Movie Review

The Hobbit: The Battle of the Five Armies

The Defining Chapter
The Hobbit: The Battle of the Five Armies Movie Poster

US Release Date: 12-17-2014

Directed by: Peter Jackson


  • Ian McKellen
  • Gandalf
  • Martin Freeman
  • Bilbo Baggins
  • Richard Armitage
  • Thorin
  • Ken Stott
  • Balin
  • Graham McTavish
  • Dwalin
  • William Kircher
  • Bifur
  • James Nesbitt
  • Bofur
  • Stephen Hunter
  • Bombur
  • Dean O'Gorman
  • Fili
  • Aidan Turner
  • Kili
  • John Callen
  • Oin
  • Peter Hambleton
  • Gloin
  • Jed Brophy
  • Nori
  • Mark Hadlow
  • Dori
  • Adam Brown
  • Ori
  • Orlando Bloom
  • Legolas
  • Evangeline Lilly
  • Tauriel
  • Lee Pace
  • Thranduil
  • Cate Blanchett
  • Galadriel
  • Hugo Weaving
  • Elrond
  • Christopher Lee
  • Saruman
  • Ian Holm
  • Old Bilbo
  • Mikael Persbrandt
  • Beorn
  • Sylvester McCoy
  • Radagast
  • Luke Evans
  • Bard
  • Stephen Fry
  • Master of Laketown
  • Ryan Gage
  • Alfrid
  • John Bell
  • Bain
  • Peggy Nesbitt
  • Sigrid
  • Mary Nesbitt
  • Tilda
  • Manu Bennett
  • Azog
  • John Tui
  • Bolg
  • Benedict Cumberbatch
  • Smaug/Necromancer (voice)
  • Billy Connolly
  • Dain
  • Kelly Kilgour
  • Soury
  • Mark Mitchinson
  • Braga
  • Sarah Peirse
  • Hilda Bianca
  • Nick Blake
  • Percy
  • Simon London
  • Feren
  • Conan Stevens
  • Keeper of the Dungeons
  • Allan Smith
  • Ragash
  • Miranda Harcourt
  • Olga
  • Thomasin McKenzie
  • Astrid
  • Erin Banks
  • Lobelia Sackville Baggins
  • Brian Hotter
  • Otho Sackville Baggins
  • Timothy Bartlett
  • Master Worrywort
Average Stars:
Reviewed on: December 21st, 2014
Martin Freeman as Bilbo Baggins in The Hobbit: The Battle of the Five Armies.

Martin Freeman as Bilbo Baggins in The Hobbit: The Battle of the Five Armies.

By now, the strengths and the weaknesses of this series are well established. The acting, the action, and the special effects are very well done, but the story has been stretched and bloated in an attempt to turn it into an epic on par with The Lord of the Rings. This final installment is no exception. Despite coming in at a brisk 2 hours and 24 minutes (the shortest of any of Peter Jackson's Middle Earth films), it still features plenty of filler. Most of it in the form of the titular battle that seems to go on and on and on.

In case you've forgotten, and I know I had, the second film ended with Thorin, Bilbo and assorted dwarves, wandering the treasure trove under the mountain while Smaug the dragon was flying down to attack Laketown, and while Gandalf was being held as a prisoner of the Necromancer. These leftover cliffhangers are quickly resolved in a couple of the film's most exciting scenes. Gandalf's escape, with the help of some familiar faces, presages the events in the Lord of the Rings, and is particularly well done despite being completely superfluous to the main story. Smaug's fate is so rapidly sealed that it almost feels silly that they didn't wrap up his part of the story in the second film. In any case, once these preliminary events are out of the way, the film focuses on the gathering forces of men, elves, dwarves and orcs around the mountain all eager to collect their share of Smaug's treasure, thus leading to the aforementioned battle.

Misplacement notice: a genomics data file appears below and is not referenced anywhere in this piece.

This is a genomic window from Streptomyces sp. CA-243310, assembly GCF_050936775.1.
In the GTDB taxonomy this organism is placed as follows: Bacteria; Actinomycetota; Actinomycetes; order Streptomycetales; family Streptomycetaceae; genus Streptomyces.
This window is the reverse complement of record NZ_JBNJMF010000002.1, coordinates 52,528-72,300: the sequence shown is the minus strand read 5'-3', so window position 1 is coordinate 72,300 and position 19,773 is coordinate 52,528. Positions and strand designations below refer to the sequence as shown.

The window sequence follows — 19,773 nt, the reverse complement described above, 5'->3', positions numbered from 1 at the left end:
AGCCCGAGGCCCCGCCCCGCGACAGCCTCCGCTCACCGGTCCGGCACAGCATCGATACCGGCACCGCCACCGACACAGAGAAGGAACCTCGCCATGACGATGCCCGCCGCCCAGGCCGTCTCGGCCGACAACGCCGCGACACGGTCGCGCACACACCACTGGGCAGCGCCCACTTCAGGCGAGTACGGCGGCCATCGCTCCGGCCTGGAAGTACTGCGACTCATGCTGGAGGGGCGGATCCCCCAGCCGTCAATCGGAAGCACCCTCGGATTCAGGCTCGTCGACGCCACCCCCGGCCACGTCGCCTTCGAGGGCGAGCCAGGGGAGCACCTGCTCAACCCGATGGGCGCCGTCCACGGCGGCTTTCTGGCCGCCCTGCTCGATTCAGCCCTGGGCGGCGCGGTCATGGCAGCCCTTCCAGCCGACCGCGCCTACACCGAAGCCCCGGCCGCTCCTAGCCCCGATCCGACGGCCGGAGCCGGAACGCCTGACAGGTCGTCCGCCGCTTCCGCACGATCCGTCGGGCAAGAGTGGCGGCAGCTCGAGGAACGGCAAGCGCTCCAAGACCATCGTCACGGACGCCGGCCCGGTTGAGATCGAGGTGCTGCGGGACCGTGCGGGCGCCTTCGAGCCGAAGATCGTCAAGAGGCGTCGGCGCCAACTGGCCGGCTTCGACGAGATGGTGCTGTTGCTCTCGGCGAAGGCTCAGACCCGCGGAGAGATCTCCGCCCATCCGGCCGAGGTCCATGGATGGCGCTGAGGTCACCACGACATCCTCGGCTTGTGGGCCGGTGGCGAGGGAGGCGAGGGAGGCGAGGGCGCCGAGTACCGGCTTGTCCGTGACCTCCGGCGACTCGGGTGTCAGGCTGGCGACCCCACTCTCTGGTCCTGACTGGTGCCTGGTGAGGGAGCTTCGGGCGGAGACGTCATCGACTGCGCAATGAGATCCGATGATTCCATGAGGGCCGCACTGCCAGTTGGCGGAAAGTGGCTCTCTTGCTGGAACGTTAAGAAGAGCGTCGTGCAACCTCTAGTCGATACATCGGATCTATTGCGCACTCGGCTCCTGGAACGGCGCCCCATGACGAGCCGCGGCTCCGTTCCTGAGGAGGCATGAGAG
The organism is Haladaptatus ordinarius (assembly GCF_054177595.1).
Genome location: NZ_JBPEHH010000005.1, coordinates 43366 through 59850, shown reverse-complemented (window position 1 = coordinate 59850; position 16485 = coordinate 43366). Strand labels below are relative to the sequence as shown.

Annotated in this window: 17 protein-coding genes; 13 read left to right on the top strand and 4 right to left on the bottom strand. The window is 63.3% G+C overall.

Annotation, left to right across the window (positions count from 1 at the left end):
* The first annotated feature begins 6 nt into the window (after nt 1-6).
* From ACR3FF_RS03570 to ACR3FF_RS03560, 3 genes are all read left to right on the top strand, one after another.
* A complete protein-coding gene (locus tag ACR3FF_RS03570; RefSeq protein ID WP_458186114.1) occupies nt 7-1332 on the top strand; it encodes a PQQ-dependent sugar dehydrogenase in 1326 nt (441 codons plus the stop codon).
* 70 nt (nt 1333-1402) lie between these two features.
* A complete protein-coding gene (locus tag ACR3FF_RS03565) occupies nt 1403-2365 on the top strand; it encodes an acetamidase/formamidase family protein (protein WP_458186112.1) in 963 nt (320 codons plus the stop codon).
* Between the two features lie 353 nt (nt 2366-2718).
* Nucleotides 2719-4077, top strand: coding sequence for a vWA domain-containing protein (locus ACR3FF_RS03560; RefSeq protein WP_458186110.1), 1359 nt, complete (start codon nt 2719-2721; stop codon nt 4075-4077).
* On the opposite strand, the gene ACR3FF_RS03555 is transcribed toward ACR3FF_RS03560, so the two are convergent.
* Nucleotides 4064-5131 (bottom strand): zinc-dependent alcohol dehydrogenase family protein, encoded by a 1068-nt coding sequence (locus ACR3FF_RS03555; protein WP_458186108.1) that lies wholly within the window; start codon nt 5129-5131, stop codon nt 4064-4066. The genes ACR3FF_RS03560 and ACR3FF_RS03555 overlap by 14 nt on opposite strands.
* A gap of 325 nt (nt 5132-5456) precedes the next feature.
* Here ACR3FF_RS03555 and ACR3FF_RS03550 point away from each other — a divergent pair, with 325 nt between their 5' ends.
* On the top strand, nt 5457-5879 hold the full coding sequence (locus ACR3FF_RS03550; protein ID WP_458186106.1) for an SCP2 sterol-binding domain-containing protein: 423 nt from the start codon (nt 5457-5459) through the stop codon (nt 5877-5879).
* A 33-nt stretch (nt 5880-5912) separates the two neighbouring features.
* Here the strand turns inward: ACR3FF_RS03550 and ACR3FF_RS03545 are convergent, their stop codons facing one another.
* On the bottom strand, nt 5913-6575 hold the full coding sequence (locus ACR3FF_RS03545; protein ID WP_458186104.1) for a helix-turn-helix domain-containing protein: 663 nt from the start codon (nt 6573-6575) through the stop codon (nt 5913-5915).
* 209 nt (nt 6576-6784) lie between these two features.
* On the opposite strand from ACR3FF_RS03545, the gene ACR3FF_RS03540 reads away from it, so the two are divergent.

The battle scenes are well done, but given they take up over an hour of the film there's more than enough of them to go around. And although they're technically well done, only a couple of moments in the battle carry any emotional weight. For the most part you're just watching computer animation of orc armies battling equally animated elves and dwarves. It's only when the battles breakout into individual fights that they become truly interesting, but even those fights go on too long. There's a terrific buildup to the big showdown between Thorin and the leader of the orcs and then the fight itself goes on and on and on. And the same is true of Legolos's battle with another orc. Even the emotion generated by these fights though is less than the swelling music would have you believe was intended.

The cast acquits itself well. Ian McKellan has made the part of Gandalf his own and is now inseparable from the character. Richard Armitage does excellent work as the gold crazed Thorin. Martin Freeman makes a fine Bilbo, but as with the first two films, he is no longer the star of this story, merely one of a cast of dozens. Although there have been fan grumblings about the addition of Evangeline Lilly as the elf Tauriel and her love affair with Kili the dwarf, their moments together are some of the few that generate real emotions. I certainly enjoyed their scenes together more than I did the supposed comic relief provided by Ryan Gage as Alfrid.

Part of the problem with this prequel series compared to the original Lord of the Rings films is that the series lacks a clear goal. In the first three films, the plot was simple. Destroy the ring. All of the films were leading up to that one moment. Here though, the story meanders and flounders. First it's about getting to the mountain, then defeating the dragon, then fighting over the gold. On top of those things, Jackson has thrown in all sorts of extraneous elements related to the coming war with Sauron, which complicates things even further. Maybe he should have turned it into a big budget TV series for HBO, then he would have had years to include as much background as he wanted.

All three of the Hobbit films are enjoyable despite their flaws. However, the decision to expand the story and give it an epic scope has forever tainted them. Somewhere within these three movies there might be a masterpiece retelling of the novel, but you'd need to edit out close to 4 hours worth of material to get to it.